Obama tries to reassure tech CEOs on NSA, privacy

President Barack Obama today met with the chief executive officers of several leading technology firms to discuss major technology policy issues from health care to Internet privacy and security.

Executives from some of the nation’s largest technology companies, including Google, Facebook, Twitter, Microsoft and Yahoo, among others, met with Obama and Vice President Joe Biden in the Roosevelt Room to exchange ideas on improving the capabilities and capacity of, streamlining the federal IT procurement process and the economic impact stemming from the revelations of NSA electronic eavesdropping around the world.

“This was an opportunity for the president to hear from CEOs directly as we near completion of our review of signals intelligence programs, building on the feedback we’ve received from the private sector in recent weeks and months,” the White House said in a statement. “The president made clear his belief in an open, free and innovative Internet and listened to the group’s concerns and recommendations and made clear that we will consider their input.”

2013_08_Edward_Snowden-2 Former NSA contractor Edward Snowden. (Photo: Praxis Films)

Many of the companies attending the meeting have urged the administration to impose greater restrictions on NSA and have warned that the government’s data surveillance programs may make it more difficult for U.S. technology firms to compete in the global marketplace.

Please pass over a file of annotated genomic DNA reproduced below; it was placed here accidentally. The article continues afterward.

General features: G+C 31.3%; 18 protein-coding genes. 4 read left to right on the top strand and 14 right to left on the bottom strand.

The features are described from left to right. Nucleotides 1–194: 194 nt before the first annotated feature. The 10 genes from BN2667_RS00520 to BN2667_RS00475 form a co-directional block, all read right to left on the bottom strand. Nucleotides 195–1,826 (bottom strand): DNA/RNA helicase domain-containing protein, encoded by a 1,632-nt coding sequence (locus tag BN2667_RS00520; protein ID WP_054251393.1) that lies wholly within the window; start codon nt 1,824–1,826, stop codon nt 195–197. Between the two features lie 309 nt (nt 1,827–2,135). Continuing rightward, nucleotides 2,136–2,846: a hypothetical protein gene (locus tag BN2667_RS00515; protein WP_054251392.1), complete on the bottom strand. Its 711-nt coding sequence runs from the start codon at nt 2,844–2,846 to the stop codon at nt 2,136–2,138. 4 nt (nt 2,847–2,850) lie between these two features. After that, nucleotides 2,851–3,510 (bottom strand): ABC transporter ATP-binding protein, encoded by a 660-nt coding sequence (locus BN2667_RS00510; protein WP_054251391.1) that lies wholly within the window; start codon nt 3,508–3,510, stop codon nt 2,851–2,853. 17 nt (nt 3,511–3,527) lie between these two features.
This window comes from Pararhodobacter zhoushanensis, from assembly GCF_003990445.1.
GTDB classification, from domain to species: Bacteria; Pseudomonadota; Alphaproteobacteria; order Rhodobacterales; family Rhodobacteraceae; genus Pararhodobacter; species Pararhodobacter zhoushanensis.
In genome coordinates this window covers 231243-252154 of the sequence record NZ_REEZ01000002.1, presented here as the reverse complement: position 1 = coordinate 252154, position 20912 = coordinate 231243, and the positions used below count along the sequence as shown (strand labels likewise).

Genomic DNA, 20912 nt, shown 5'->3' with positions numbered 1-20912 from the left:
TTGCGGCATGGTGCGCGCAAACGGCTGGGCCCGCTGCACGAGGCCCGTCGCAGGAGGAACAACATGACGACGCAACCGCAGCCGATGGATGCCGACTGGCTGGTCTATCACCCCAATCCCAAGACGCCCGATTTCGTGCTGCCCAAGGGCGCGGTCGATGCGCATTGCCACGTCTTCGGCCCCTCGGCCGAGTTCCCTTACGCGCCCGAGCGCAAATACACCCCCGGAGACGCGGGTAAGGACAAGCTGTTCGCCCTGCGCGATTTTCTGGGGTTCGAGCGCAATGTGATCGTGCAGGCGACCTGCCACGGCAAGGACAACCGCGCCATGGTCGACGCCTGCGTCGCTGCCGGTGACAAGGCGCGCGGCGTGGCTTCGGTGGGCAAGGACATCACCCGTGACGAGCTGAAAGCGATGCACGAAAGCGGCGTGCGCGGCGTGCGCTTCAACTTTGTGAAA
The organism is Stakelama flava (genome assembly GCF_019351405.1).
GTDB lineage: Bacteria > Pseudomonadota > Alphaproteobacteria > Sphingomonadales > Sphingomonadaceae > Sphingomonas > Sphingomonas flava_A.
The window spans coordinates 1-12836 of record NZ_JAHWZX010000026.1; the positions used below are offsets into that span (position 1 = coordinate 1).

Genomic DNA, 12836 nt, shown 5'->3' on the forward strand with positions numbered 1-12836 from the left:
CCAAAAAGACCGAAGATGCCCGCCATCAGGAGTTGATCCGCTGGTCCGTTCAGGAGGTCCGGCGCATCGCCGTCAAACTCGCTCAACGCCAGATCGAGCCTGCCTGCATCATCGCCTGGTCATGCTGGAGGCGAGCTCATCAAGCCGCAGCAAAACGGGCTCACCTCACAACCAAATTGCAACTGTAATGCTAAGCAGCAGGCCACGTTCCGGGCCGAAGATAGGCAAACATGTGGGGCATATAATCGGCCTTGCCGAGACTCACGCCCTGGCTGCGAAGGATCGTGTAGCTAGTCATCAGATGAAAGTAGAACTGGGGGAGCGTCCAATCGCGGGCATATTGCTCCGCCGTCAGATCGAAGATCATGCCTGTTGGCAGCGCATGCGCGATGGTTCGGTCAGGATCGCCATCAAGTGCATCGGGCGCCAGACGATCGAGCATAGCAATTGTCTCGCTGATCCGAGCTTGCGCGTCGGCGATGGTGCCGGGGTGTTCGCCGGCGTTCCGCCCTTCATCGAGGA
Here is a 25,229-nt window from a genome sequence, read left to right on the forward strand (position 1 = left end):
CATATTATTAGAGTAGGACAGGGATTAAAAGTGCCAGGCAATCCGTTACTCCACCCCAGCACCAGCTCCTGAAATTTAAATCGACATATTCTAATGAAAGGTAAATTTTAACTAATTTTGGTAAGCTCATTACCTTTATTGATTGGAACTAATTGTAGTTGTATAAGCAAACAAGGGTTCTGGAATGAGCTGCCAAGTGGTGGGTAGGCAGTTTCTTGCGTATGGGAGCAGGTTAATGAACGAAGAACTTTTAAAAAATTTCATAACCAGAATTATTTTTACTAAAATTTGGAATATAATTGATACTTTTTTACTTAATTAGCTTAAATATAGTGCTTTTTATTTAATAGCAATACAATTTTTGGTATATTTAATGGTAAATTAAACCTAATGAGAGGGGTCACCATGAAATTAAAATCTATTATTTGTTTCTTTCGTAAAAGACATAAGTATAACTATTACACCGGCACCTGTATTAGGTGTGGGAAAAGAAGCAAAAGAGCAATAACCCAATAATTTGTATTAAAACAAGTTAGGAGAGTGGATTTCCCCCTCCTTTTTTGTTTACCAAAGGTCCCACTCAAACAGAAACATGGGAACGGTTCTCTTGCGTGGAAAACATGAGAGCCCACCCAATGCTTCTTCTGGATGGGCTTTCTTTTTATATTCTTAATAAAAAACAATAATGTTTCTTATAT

The companies are required by law to turn over data to the government when presented with a valid court order. But they are also barred from discussing the requests or even acknowledging the existence of such requests publicly.

Documents leaked by former NSA contractor Edward Snowden have revealed the existence of a massive data and telephone metadata collection effort involving millions of Americans. Several Internet companies have announced plans to encrypt their data links in an effort to reassure users of the privacy of their personal communications and browsing history.

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